The Watchers

The Watchers

Sunday, 5 February 2012

Review: Shame (UK cert 18)

Critics do like to use the term ‘brave’ when it comes to certain types of roles, usually anything involving full-frontal nudity or sex. Unsurprisingly, this appellation has been applied liberally in other reviews of Shame, a cheerful little film about sex addiction.

Brandon Sullivan (Michael Fassbender) is a thirtysomething executive living in New York . He’s also a sex addict; watching online porn at work, hiring hookers and even not averse to a bit of man-on-man action to scratch the itch. His lifestyle leaves little room for emotional intimacy, preferring as he does to opt for the physical kind. Into his carefully controlled life comes his chaotic sister Sissy (Carey Mulligan), an aspiring jazz singer, who throws things on their heads.

There’s been a lot of fuss over the fact that Michael Fassbender has some full-frontal scenes, thus showing that the age-old hypocrisy around nudity (female nudity, fine; male nudity, not) is still alive and well. It is, however, entirely appropriate in the context of the film; put the physical on display, keep the emotional hidden.

And that’s my main problem with Shame. There’s precious little intimation of the root causes of Brandon’s addiction (some allusions to a fractured childhood are dropped in), only the effect of it. But even that’s not fully explored. A dinner date with his colleague Marianne (Nicole Behari) hints at Brandon’s mindset- why tie yourself to one person for life? - but nothing more is developed.  Their fumbling sexual encounter leads Brandon to momentary impotence; she’s got too close for comfort. However, one prostitute later and he’s back on track.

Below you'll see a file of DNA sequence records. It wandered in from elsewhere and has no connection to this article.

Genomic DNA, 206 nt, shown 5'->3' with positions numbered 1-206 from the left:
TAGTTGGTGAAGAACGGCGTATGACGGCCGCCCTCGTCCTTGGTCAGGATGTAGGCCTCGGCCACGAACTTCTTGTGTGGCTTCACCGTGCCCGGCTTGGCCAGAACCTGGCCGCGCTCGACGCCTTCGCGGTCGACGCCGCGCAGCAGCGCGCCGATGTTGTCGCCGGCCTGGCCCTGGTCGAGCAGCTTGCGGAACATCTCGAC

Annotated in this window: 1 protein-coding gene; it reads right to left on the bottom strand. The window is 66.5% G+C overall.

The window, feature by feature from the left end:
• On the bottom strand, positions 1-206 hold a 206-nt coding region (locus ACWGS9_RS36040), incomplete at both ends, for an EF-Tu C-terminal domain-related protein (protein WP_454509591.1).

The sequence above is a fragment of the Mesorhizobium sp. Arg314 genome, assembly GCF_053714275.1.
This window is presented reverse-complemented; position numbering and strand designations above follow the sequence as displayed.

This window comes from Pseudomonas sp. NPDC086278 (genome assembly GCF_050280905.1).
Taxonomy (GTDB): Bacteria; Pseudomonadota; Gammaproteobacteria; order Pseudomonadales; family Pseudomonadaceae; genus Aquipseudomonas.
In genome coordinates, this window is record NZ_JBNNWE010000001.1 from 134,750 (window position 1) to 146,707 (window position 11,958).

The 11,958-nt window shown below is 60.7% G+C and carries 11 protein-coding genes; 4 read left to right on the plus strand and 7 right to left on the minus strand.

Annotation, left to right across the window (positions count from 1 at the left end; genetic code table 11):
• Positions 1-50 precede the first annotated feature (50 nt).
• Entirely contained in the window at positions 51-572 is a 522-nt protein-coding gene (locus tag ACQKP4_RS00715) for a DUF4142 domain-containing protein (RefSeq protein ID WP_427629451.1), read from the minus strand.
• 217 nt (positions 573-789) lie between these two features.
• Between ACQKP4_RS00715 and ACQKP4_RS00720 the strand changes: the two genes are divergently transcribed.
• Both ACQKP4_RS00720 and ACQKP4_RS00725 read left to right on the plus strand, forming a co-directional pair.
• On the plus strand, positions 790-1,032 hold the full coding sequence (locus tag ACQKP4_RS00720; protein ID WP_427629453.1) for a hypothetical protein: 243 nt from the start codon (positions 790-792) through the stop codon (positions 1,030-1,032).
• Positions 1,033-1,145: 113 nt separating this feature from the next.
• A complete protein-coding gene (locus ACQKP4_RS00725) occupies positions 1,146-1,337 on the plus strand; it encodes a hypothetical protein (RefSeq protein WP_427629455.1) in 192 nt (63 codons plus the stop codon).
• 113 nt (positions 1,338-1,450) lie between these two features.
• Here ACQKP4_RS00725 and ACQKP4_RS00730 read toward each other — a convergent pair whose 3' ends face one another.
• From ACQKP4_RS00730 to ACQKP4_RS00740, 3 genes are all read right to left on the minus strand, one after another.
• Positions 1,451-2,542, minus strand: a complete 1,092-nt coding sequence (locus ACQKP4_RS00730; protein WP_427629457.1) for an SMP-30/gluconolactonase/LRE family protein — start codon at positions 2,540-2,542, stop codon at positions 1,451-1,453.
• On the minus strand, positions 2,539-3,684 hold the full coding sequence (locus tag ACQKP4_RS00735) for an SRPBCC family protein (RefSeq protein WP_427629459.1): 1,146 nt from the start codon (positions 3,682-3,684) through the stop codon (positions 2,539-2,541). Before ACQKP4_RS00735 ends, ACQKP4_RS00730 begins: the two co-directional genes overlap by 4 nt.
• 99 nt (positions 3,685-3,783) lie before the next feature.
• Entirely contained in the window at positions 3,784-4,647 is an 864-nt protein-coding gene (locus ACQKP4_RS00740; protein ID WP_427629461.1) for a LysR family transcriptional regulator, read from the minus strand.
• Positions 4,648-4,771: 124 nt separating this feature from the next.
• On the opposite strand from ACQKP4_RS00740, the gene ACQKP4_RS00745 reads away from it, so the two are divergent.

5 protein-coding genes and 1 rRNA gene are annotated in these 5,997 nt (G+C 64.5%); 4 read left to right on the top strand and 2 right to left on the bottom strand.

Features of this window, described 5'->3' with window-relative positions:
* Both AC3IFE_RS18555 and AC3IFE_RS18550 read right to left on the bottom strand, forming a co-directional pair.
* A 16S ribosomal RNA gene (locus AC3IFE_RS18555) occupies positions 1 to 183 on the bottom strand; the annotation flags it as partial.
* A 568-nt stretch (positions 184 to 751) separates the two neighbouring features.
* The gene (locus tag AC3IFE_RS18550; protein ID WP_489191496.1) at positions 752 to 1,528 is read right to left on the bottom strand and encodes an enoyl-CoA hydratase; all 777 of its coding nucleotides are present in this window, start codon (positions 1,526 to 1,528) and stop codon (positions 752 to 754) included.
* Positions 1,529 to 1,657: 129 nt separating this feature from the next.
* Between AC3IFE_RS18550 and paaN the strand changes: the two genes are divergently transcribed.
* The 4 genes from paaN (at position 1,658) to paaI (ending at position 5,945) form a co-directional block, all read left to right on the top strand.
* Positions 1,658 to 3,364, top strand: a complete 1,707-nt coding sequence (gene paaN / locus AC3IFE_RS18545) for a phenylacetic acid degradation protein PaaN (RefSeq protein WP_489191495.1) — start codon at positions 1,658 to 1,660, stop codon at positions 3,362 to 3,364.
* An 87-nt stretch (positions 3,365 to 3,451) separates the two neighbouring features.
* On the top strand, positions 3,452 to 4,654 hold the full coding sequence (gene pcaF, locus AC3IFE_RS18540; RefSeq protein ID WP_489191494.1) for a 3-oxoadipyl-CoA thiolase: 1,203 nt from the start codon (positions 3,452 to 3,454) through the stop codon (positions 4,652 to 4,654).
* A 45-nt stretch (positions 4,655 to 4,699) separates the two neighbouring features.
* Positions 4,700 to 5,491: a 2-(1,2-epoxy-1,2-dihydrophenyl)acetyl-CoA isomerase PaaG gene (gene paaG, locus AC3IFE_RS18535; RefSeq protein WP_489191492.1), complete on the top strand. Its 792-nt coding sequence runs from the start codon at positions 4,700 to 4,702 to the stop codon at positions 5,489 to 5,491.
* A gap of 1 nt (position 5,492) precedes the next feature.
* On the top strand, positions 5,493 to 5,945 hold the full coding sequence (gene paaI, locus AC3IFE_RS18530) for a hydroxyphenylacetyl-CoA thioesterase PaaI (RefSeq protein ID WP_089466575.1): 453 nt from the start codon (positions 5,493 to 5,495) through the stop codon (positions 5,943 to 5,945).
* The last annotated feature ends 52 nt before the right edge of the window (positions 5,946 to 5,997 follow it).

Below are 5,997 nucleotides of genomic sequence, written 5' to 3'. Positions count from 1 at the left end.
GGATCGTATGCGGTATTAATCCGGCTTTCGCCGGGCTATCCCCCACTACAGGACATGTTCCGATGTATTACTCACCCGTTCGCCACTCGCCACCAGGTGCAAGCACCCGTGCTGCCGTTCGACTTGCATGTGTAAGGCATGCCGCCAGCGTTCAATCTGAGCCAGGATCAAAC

It’s a powerful performance by Michael Fassbender even if the script doesn’t always serve him well. He’s unable to really get to the heart of the character because there is not much heart to get to. Nonetheless, it’s another strong performance to add to his already impressive roster.  Carey Mulligan’s performance is similarly impressive, but again there’s little development or explanation for her emotional neediness. That said, her story arc is more rounded and she gives a cool jazzy rendition of ‘New York, New York’. Her chemistry with Fassbender is undeniable, lending their scenes together (particularly the pivotal argument scene towards the end) some much-needed crackle.

It’s true that I have been thinking about the film since I saw it; in fact, I’ve been wondering exactly what I’m meant to have taken from it. It certainly doesn’t glamorise sex addiction; Brandon rarely looks fulfilled or content when he’s in flagrante and a traumatic twist at the end hints at some kind of rehabilitation, but my main feeling about this film is that it’s much ado about nothing.

A couple in front of me quipped at the end ‘it’s a Shame we sat through that’. I wouldn’t go that far; it’s worth seeing for the strong performances of Fassbender and Mulligan, two actors for whom I have a lot of respect. But the script does let it down.

Rating: 3 out of 5


No comments:

Post a Comment